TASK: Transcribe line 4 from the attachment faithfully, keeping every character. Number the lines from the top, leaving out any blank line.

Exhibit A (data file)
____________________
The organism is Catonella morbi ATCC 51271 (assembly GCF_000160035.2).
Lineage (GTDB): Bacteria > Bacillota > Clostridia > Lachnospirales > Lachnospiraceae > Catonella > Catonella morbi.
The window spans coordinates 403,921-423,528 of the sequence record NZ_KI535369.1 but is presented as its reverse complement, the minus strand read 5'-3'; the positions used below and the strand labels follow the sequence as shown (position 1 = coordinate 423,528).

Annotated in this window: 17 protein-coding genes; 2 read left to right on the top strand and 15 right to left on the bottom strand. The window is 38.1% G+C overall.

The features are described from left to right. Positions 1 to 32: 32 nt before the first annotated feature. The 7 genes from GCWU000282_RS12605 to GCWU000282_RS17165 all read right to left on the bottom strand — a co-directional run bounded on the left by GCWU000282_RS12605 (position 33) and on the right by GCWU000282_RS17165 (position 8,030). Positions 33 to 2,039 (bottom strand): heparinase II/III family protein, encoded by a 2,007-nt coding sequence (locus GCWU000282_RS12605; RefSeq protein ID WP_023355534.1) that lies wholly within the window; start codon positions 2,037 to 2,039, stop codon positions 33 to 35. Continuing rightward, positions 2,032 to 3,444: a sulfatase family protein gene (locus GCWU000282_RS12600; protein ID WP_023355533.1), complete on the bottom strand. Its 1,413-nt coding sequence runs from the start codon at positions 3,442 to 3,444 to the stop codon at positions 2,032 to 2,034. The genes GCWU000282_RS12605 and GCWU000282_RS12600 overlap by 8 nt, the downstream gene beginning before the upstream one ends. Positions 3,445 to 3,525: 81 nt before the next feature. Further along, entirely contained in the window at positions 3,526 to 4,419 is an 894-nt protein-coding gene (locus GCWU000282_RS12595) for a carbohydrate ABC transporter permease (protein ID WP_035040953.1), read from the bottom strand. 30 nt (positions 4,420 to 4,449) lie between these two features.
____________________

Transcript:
Annotated in this window: 17 protein-coding genes; 2 read left to right on the top strand and 15 right to left on the bottom strand. The window is 38.1% G+C overall.